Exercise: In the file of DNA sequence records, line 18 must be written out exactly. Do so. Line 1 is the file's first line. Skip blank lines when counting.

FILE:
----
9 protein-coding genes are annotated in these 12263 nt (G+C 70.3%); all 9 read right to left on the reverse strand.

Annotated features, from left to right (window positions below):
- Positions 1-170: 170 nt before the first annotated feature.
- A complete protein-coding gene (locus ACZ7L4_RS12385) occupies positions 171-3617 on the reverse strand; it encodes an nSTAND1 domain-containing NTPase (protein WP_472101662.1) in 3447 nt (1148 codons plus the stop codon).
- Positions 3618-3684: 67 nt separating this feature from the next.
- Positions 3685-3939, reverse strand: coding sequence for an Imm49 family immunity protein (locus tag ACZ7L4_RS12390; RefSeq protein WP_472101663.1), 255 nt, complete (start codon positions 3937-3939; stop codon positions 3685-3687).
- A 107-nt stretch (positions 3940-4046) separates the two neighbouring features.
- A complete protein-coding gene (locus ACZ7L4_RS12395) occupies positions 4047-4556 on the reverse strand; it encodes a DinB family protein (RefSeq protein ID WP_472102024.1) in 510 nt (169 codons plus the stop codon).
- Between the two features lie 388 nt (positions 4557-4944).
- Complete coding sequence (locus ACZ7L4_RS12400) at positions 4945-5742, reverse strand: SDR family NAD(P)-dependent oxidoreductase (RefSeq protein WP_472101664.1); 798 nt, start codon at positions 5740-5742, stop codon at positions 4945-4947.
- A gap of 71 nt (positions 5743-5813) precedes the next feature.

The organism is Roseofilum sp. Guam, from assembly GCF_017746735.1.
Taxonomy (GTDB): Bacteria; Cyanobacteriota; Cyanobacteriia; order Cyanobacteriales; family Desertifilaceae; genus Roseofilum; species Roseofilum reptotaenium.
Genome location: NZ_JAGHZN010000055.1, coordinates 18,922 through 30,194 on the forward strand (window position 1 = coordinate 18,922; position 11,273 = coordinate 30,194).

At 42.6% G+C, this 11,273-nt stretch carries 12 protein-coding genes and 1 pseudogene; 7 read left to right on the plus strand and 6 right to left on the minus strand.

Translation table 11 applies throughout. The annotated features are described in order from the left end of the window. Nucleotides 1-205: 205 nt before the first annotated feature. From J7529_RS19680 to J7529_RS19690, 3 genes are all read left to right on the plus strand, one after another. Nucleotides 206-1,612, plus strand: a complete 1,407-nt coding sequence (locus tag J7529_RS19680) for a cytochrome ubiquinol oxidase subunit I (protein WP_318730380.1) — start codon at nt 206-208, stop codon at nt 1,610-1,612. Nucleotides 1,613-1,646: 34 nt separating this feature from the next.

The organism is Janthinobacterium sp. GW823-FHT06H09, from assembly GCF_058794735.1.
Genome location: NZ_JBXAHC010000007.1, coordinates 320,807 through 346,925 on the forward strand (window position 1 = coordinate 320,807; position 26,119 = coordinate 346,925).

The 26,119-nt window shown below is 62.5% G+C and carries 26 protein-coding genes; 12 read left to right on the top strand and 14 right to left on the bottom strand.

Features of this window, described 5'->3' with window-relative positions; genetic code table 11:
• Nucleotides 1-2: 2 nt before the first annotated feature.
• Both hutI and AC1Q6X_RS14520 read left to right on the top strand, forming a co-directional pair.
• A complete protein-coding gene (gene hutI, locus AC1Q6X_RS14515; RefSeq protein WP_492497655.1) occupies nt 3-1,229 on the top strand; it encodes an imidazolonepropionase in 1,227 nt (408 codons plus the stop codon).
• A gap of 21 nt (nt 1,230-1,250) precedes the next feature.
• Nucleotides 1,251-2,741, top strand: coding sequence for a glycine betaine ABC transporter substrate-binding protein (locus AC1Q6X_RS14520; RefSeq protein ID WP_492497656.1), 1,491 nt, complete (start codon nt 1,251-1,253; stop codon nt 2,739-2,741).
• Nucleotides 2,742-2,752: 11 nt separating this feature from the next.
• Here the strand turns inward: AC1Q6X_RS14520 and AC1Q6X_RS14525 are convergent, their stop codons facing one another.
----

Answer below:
Genome location: NZ_JBXAHC010000007.1, coordinates 320,807 through 346,925 on the forward strand (window position 1 = coordinate 320,807; position 26,119 = coordinate 346,925).